Jerusalem mayor to visit Aspen
Special to The Aspen Times
The mayor of Jerusalem, Vhud Olmert, will visit Aspen on July 30, when he will speak at a private residence about the current situation in Israel.
Mayor Olmert will speak on behalf of the local United Jewish Appeal to raise money for the 2002 UJA Campaign and the Israel Emergency Fund for Terror Relief.
Gloria Sharlin, a coordinator with the local UJA, got permission from Olmert’s office in Israel to have him speak at the fund-raiser. Jane Sherman, a personal friend of Olmert and associate of the UJA, said that the mayor “has agreed to come to Aspen to speak for the UJA to raise money for the needs of the Jewish community in Israel and the entire world.”
The Aspen Valley Campaign sent out 1,500 invitations to members of the Jewish community in Aspen and are expecting about 200 people to attend. While the fund-raiser is being considered a private event, people are welcome to attend if they pay the mandatory donation of $500 to become a member of the UJA.
Olmert has been the mayor of Jerusalem since November 1993. He was first elected to the Eighth Knesset in 1973, at the age of 28, and has been re-elected seven consecutive times.
Between 1988 and 1992, OImert also served as a minister in the Israeli cabinet under Yitzhak Shamir. He has degrees in psychology, philosophy and law from Hebrew University and worked as a lawyer for several years before focusing on his political career.
The UJA raises money nationwide to assist Jewish people across the world. The UJA has also been raising money for the past two years for emergency relief in Israel because of the heightened violence.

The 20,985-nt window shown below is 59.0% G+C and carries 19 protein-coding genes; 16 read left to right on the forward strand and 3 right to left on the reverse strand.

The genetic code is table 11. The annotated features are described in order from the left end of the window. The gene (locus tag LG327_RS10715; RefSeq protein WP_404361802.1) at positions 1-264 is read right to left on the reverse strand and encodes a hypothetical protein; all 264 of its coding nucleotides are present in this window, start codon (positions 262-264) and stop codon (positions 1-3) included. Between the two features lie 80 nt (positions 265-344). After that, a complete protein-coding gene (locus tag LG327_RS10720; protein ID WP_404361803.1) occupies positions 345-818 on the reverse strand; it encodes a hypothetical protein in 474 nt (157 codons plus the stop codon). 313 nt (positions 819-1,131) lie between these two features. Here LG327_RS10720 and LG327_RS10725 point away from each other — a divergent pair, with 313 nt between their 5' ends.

The UJA primarily raises money to aid people who want to move to Israel. At present, Jews are mostly moving from Argentina, Ethiopia and, in particular, the former Soviet Union. About 35,000 people have recently moved from these nations to Israel.
The UJA also takes care of the needs of Jewish communities in 60 countries worldwide. The UJA helps build senior centers, provide day camp education and build other community-based facilities.
Money raised for emergency aid to Israel will mostly go to help children and victims.
“Most parents today don’t let their kids go out after school, which ends at 1 p.m.,” said Sherman. “We’re providing extended afternoon schooling for the kids.”
The UJA is also donating money for summer camps and arranging for armored buses to deliver children to and from school.
The UJA assists victims of terrorism by providing psychological services for those injured and their families. They also provide money to lessen the monetary losses of victims and their families.
Anyone interested in learning more about the UJA and its mission, or in hearing Olmert speak, should contact the UJA at 920-2777.
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